TWO former adversaries who once occupied radically opposite sides of the political spectrum will meet again on Sunday, 21 years after one had the other thrown out of a council meeting.
Former anti-poll tax activist Kevin Higgins will come face to face with Nadia Conway, the Conservative mayor of Enfield in 1993/94, for the first time since she expelled him from the meeting after he staged a noisy protest against the policy in July 1993.
The two have been in contact in recent years and the one-time mayor will launch a new book by Mr Higgins, now a poet, who teaches creative writing and organises literary events in Galway, Ireland, and whose work has received praise from none other then Mrs Conway, 64.
The Ghost In The Lobby is Mr Higgins’ fourth book of poems and will be launched at the Haringey Irish Centre, in Pretoria Road, Tottenham, from 3pm.
Mr Higgins, 47, who was born in Stroud Green to Irish parents, said: "It will be revisiting of old turf for me. Lots of people I was involved with at the time and whom I have not seen for more than 20 years will be there, so it’s quite a reunion and a bit of fun I hope."
Speaking about his poetry, which is characterised by a satirical take on politics, as well as his own personal life, the former activist said: "There is something to annoy everybody."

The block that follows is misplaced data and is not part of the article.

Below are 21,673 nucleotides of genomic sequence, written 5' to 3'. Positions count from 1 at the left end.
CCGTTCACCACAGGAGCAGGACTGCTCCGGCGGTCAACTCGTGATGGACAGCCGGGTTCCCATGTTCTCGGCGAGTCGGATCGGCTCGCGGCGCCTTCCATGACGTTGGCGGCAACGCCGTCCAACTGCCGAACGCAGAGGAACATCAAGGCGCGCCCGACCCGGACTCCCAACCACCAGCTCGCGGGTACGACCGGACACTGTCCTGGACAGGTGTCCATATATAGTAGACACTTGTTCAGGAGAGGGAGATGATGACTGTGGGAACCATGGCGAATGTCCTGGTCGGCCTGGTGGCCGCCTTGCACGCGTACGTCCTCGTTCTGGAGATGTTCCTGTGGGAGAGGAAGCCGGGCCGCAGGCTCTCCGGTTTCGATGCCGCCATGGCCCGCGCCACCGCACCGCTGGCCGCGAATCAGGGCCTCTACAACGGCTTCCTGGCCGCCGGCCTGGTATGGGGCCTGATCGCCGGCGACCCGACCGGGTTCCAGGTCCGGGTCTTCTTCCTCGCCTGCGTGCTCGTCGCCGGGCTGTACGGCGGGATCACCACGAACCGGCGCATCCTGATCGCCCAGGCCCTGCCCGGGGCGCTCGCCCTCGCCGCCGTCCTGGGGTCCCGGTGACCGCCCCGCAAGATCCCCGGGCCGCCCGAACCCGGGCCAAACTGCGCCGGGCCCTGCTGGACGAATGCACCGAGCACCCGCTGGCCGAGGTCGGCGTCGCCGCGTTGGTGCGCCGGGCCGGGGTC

In 1993, Mr Higgins, then a Middlesex University student, was chairman of Enfield Against The Poll Tax.
He led a protest against the council’s use of bailiffs against non-taxpayer, and disrupted the start of the meeting chaired by Mrs Conway, who is married to former deputy council leader David Conway.
In that week’s edition of the Advertiser she was quoted as saying: "If Kevin wants to play his silly little games, I think he should do it somewhere else. Eventually, he will grow up."
Asked whether Mrs Conway was right when she predicted he would grow up, Mr Higgins said: "I suppose you realise that left-wing groups can also be very dogmatic.
"If you believe you can solve all the problems in the world, you can justify almost everything."
Mrs Conway added: "He started corresponding with my husband a few years ago and it turned out Mr Higgins had indeed grown up and turned out to be a very fine poet with a satirical, gently mocking style.
"I am delighted to host the event."